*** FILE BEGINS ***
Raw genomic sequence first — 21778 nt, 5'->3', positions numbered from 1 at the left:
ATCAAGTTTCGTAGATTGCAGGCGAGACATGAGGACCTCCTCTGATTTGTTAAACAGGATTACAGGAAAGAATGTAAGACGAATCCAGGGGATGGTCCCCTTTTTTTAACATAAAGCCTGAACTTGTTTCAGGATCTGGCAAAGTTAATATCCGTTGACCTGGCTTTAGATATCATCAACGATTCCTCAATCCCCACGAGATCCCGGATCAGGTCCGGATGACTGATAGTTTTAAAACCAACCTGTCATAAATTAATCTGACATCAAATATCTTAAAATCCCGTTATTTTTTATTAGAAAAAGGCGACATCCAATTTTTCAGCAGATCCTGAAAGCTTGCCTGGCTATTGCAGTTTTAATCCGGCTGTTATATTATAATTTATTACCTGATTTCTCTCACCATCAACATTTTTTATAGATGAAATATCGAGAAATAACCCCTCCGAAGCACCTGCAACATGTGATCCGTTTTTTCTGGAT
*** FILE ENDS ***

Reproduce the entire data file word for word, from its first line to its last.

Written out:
Raw genomic sequence first — 21778 nt, 5'->3', positions numbered from 1 at the left:
ATCAAGTTTCGTAGATTGCAGGCGAGACATGAGGACCTCCTCTGATTTGTTAAACAGGATTACAGGAAAGAATGTAAGACGAATCCAGGGGATGGTCCCCTTTTTTTAACATAAAGCCTGAACTTGTTTCAGGATCTGGCAAAGTTAATATCCGTTGACCTGGCTTTAGATATCATCAACGATTCCTCAATCCCCACGAGATCCCGGATCAGGTCCGGATGACTGATAGTTTTAAAACCAACCTGTCATAAATTAATCTGACATCAAATATCTTAAAATCCCGTTATTTTTTATTAGAAAAAGGCGACATCCAATTTTTCAGCAGATCCTGAAAGCTTGCCTGGCTATTGCAGTTTTAATCCGGCTGTTATATTATAATTTATTACCTGATTTCTCTCACCATCAACATTTTTTATAGATGAAATATCGAGAAATAACCCCTCCGAAGCACCTGCAACATGTGATCCGTTTTTTCTGGAT